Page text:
Fast-food nation


“Where can you grab a sandwich around here?”

That’s what you do with sandwiches — grab ‘em. In the morning you grab a cup of coffee, at noon you grab some lunch, and later you grab something on the way home from work.

We’re a fast-food nation, all right. We eat breakfast in the car, lunch at our desks, supper at . . . hey, who’s got time for supper?

Several years ago the University of Minnesota’s Campus Club was on the verge of closing. Created in 1911 as a place for male faculty members to gather for food and fellowship, the Campus Club eventually opened its doors to female faculty. Despite that expansion, by the 1990s membership was languishing and administrators were contemplating extending membership to staff and students, which they eventually did.

A Minnesota Daily article at the time quoted a faculty member who was on the verge of retirement. “The Campus Club is failing because no one eats lunch anymore,” she said. “When I came here, colleagues ate together. No more. Now when I knock on someone’s office door at noon, he or she says, ‘Sorry, I’m awfully busy.’”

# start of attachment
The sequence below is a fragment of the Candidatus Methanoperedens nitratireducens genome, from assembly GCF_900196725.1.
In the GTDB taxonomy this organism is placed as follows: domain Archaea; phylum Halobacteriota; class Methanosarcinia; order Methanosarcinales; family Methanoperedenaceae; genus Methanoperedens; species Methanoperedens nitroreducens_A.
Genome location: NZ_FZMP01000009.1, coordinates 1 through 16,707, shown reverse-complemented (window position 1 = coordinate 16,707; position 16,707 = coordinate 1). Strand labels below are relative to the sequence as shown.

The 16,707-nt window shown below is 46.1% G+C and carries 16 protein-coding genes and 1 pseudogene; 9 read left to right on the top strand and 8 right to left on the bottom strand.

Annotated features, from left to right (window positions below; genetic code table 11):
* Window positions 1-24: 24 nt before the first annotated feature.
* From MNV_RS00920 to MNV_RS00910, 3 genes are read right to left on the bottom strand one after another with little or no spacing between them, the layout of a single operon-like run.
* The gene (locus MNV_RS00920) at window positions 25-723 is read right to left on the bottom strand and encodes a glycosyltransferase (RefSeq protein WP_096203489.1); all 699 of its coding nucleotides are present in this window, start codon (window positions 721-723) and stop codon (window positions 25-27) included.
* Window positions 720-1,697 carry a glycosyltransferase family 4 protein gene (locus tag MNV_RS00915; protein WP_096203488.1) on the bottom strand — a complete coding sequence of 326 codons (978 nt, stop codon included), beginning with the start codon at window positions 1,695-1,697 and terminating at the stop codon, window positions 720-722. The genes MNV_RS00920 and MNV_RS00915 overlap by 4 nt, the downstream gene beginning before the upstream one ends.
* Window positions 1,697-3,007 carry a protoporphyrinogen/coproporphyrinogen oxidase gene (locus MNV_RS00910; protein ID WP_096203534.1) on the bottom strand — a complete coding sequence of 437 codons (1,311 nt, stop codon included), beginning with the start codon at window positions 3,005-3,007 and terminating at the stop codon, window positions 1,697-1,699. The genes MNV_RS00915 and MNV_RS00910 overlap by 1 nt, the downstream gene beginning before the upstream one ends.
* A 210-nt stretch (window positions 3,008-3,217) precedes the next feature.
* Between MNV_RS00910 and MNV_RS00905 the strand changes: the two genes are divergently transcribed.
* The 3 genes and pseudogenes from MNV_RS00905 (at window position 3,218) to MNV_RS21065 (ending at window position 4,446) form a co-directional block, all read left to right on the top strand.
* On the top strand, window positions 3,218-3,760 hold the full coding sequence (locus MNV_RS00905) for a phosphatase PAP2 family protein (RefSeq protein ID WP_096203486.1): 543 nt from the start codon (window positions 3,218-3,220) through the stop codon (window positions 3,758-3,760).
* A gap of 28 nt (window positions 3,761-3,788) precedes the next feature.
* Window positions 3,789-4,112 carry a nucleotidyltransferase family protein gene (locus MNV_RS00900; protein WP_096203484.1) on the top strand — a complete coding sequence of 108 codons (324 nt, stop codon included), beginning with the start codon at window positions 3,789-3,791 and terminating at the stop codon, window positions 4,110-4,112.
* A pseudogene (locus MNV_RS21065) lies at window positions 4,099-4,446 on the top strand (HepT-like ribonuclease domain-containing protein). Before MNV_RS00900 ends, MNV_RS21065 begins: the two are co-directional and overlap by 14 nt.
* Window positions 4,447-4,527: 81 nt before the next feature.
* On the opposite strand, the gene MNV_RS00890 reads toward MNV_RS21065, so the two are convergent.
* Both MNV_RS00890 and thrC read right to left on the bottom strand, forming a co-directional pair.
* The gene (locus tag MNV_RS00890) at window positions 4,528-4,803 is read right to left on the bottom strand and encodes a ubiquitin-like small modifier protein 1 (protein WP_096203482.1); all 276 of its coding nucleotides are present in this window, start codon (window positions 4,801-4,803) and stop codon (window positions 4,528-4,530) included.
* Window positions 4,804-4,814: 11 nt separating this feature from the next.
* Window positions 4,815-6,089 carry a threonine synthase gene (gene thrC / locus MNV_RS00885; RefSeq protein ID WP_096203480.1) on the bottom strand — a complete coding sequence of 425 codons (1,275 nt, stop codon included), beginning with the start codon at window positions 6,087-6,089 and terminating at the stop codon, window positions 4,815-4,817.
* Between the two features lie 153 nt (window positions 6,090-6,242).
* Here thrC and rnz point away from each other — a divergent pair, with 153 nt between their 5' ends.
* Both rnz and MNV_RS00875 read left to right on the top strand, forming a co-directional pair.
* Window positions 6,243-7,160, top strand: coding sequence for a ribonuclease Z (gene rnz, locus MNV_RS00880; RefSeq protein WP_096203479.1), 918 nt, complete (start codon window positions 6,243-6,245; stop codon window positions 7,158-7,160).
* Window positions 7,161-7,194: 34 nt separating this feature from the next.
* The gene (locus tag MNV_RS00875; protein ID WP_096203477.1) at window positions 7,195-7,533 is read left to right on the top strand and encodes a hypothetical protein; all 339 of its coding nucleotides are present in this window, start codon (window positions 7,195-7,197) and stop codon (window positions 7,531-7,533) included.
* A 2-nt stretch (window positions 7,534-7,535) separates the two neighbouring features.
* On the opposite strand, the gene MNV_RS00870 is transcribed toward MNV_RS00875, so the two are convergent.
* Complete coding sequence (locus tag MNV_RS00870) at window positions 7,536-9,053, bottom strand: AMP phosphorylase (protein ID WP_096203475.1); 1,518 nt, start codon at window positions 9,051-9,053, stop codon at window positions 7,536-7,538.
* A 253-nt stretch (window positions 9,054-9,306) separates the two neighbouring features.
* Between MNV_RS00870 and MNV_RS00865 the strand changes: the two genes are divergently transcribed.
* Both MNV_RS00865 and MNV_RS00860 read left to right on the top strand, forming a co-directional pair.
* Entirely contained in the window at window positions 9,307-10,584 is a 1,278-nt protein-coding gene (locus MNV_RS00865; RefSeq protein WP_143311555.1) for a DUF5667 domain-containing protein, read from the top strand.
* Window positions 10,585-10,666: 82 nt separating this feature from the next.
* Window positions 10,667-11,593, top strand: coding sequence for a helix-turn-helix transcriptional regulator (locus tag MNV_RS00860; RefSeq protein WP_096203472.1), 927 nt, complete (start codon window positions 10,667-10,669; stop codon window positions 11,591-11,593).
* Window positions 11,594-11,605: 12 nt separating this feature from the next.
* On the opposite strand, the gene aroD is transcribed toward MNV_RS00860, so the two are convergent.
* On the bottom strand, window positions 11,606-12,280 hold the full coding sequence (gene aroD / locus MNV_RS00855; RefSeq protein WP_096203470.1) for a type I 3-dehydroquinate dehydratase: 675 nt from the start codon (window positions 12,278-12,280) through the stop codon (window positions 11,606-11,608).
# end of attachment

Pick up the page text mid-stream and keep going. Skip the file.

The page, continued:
There are contrarians, to be sure. In 1986, journalist Carlo Petrini founded the International Slow Food Movement, which now claims over 80,000 members in 100 countries. That organization promotes agricultural biodiversity and opposes the “standardization of taste.” It “protects cultural identities tied to food and gastronomic traditions, safeguards foods and cultivation and processing techniques inherited from tradition, and defends domestic and wild animal and vegetable species.”

This and other critiques of the “fast food industry” usually focus on the second and third words of that locution. Eric Schlosser’s Fast Food Nation shined a light on factory farms, slaughterhouses, meatpacking facilities, food safety and the like. What’s happening to our food? Schlosser asked — how it’s grown, processed, marketed.

But one could also ask, What’s happening to our lives? Why is modern life increasingly a conspiracy against contemplation, against savoring, against taking one’s time? Why must food, along with everything else, be fast?

At workplaces where employees punch a clock, the standard lunch break is a half-hour. Junior and senior high school students get 25 minutes. If you have to stop at your locker, stand in line to get your food, and make it to your next class on time, you might have 15 minutes to eat.

Unlike our ancestors, we need not hunt and gather. The biological imperative to eat can be fulfilled with comparatively little time. It can be, but should it?

Slow down, you move too fast. You got to make the morning last.